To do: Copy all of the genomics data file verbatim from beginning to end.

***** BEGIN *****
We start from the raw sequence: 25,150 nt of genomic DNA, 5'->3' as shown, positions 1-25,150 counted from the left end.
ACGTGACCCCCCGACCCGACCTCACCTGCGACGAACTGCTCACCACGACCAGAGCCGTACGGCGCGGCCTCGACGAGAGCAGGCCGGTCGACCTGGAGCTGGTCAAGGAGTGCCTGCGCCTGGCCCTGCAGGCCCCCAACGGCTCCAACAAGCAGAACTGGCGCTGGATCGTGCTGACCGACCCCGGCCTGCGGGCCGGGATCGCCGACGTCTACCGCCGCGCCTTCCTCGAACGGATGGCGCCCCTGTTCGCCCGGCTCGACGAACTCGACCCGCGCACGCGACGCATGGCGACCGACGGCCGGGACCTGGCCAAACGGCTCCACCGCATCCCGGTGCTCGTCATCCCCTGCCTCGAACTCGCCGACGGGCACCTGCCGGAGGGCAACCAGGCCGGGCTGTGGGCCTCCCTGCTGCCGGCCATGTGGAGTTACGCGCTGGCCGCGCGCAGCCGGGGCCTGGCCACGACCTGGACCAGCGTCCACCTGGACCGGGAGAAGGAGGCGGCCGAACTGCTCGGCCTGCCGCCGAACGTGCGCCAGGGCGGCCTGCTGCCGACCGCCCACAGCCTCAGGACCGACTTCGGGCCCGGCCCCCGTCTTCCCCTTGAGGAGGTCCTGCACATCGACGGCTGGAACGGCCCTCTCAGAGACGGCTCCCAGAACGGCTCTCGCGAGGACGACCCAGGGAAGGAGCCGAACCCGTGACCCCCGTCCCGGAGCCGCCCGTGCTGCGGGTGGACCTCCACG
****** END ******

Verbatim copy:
We start from the raw sequence: 25,150 nt of genomic DNA, 5'->3' as shown, positions 1-25,150 counted from the left end.
ACGTGACCCCCCGACCCGACCTCACCTGCGACGAACTGCTCACCACGACCAGAGCCGTACGGCGCGGCCTCGACGAGAGCAGGCCGGTCGACCTGGAGCTGGTCAAGGAGTGCCTGCGCCTGGCCCTGCAGGCCCCCAACGGCTCCAACAAGCAGAACTGGCGCTGGATCGTGCTGACCGACCCCGGCCTGCGGGCCGGGATCGCCGACGTCTACCGCCGCGCCTTCCTCGAACGGATGGCGCCCCTGTTCGCCCGGCTCGACGAACTCGACCCGCGCACGCGACGCATGGCGACCGACGGCCGGGACCTGGCCAAACGGCTCCACCGCATCCCGGTGCTCGTCATCCCCTGCCTCGAACTCGCCGACGGGCACCTGCCGGAGGGCAACCAGGCCGGGCTGTGGGCCTCCCTGCTGCCGGCCATGTGGAGTTACGCGCTGGCCGCGCGCAGCCGGGGCCTGGCCACGACCTGGACCAGCGTCCACCTGGACCGGGAGAAGGAGGCGGCCGAACTGCTCGGCCTGCCGCCGAACGTGCGCCAGGGCGGCCTGCTGCCGACCGCCCACAGCCTCAGGACCGACTTCGGGCCCGGCCCCCGTCTTCCCCTTGAGGAGGTCCTGCACATCGACGGCTGGAACGGCCCTCTCAGAGACGGCTCCCAGAACGGCTCTCGCGAGGACGACCCAGGGAAGGAGCCGAACCCGTGACCCCCGTCCCGGAGCCGCCCGTGCTGCGGGTGGACCTCCACG